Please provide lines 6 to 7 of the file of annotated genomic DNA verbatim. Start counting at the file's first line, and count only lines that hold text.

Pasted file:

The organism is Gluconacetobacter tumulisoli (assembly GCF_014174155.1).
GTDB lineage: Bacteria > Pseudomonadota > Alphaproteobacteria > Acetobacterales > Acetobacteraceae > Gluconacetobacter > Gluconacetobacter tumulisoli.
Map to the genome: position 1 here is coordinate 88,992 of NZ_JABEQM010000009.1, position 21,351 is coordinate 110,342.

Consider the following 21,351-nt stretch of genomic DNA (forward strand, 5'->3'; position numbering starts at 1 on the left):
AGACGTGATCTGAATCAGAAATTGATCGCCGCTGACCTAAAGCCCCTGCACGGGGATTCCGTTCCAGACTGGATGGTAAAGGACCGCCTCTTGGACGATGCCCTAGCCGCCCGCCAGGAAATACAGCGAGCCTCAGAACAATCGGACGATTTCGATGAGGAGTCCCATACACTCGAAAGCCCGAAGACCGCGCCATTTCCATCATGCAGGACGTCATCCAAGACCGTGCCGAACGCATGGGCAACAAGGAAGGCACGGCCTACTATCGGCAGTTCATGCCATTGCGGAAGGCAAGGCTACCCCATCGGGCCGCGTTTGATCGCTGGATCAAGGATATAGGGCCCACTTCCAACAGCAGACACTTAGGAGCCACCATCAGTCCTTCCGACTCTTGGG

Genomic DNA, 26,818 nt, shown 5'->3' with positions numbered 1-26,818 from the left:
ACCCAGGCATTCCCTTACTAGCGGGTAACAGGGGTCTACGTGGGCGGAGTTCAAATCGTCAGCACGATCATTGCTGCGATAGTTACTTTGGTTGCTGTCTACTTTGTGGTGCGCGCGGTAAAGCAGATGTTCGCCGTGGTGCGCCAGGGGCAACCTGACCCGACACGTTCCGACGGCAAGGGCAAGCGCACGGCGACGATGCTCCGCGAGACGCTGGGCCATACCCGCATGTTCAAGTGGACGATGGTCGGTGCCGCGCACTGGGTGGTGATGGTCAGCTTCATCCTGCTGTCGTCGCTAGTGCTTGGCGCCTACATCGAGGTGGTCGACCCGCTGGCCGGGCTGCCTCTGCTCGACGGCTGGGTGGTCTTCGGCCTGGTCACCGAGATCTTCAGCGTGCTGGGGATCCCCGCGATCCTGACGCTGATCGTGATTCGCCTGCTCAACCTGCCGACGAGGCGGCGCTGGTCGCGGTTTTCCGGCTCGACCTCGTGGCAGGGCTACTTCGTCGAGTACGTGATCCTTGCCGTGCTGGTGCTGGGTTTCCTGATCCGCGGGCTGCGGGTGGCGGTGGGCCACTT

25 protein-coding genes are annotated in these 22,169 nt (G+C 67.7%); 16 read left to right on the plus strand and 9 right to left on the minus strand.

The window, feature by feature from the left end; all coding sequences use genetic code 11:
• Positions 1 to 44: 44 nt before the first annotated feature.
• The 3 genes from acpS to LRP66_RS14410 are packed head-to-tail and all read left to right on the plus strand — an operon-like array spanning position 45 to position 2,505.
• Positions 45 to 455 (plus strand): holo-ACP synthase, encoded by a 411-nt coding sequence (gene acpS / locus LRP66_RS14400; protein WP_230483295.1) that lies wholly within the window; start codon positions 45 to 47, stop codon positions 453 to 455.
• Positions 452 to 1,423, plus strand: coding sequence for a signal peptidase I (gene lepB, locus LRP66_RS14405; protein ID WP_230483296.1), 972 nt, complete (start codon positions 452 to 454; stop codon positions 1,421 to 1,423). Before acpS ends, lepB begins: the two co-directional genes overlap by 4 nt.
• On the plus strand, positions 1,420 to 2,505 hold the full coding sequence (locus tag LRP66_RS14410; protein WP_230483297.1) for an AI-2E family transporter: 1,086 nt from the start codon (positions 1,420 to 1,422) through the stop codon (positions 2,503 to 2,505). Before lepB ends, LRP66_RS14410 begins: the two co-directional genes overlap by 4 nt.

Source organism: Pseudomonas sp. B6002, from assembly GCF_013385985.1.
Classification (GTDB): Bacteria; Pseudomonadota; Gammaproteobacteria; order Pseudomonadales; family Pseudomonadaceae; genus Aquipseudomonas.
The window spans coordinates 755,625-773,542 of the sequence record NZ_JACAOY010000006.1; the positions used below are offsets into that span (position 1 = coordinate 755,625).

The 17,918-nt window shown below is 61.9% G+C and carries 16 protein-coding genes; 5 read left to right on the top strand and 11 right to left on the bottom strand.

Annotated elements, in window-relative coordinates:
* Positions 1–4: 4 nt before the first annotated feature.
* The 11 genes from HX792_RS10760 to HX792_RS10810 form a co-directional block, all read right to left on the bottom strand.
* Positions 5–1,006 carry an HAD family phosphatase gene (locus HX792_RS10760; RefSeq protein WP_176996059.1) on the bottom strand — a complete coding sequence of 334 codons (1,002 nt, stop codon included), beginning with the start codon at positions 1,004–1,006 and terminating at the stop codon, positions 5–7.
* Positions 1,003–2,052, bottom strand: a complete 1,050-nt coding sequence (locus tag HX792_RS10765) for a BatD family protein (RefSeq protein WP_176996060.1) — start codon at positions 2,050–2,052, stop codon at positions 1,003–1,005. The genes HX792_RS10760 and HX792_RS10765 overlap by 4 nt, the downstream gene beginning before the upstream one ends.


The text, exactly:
Genomic DNA, 26,818 nt, shown 5'->3' with positions numbered 1-26,818 from the left:
ACCCAGGCATTCCCTTACTAGCGGGTAACAGGGGTCTACGTGGGCGGAGTTCAAATCGTCAGCACGATCATTGCTGCGATAGTTACTTTGGTTGCTGTCTACTTTGTGGTGCGCGCGGTAAAGCAGATGTTCGCCGTGGTGCGCCAGGGGCAACCTGACCCGACACGTTCCGACGGCAAGGGCAAGCGCACGGCGACGATGCTCCGCGAGACGCTGGGCCATACCCGCATGTTCAAGTGGACGATGGTCGGTGCCGCGCACTGGGTGGTGATGGTCAGCTTCATCCTGCTGTCGTCGCTAGTGCTTGGCGCCTACATCGAGGTGGTCGACCCGCTGGCCGGGCTGCCTCTGCTCGACGGCTGGGTGGTCTTCGGCCTGGTCACCGAGATCTTCAGCGTGCTGGGGATCCCCGCGATCCTGACGCTGATCGTGATTCGCCTGCTCAACCTGCCGACGAGGCGGCGCTGGTCGCGGTTTTCCGGCTCGACCTCGTGGCAGGGCTACTTCGTCGAGTACGTGATCCTTGCCGTGCTGGTGCTGGGTTTCCTGATCCGCGGGCTGCGGGTGGCGGTGGGCCACTT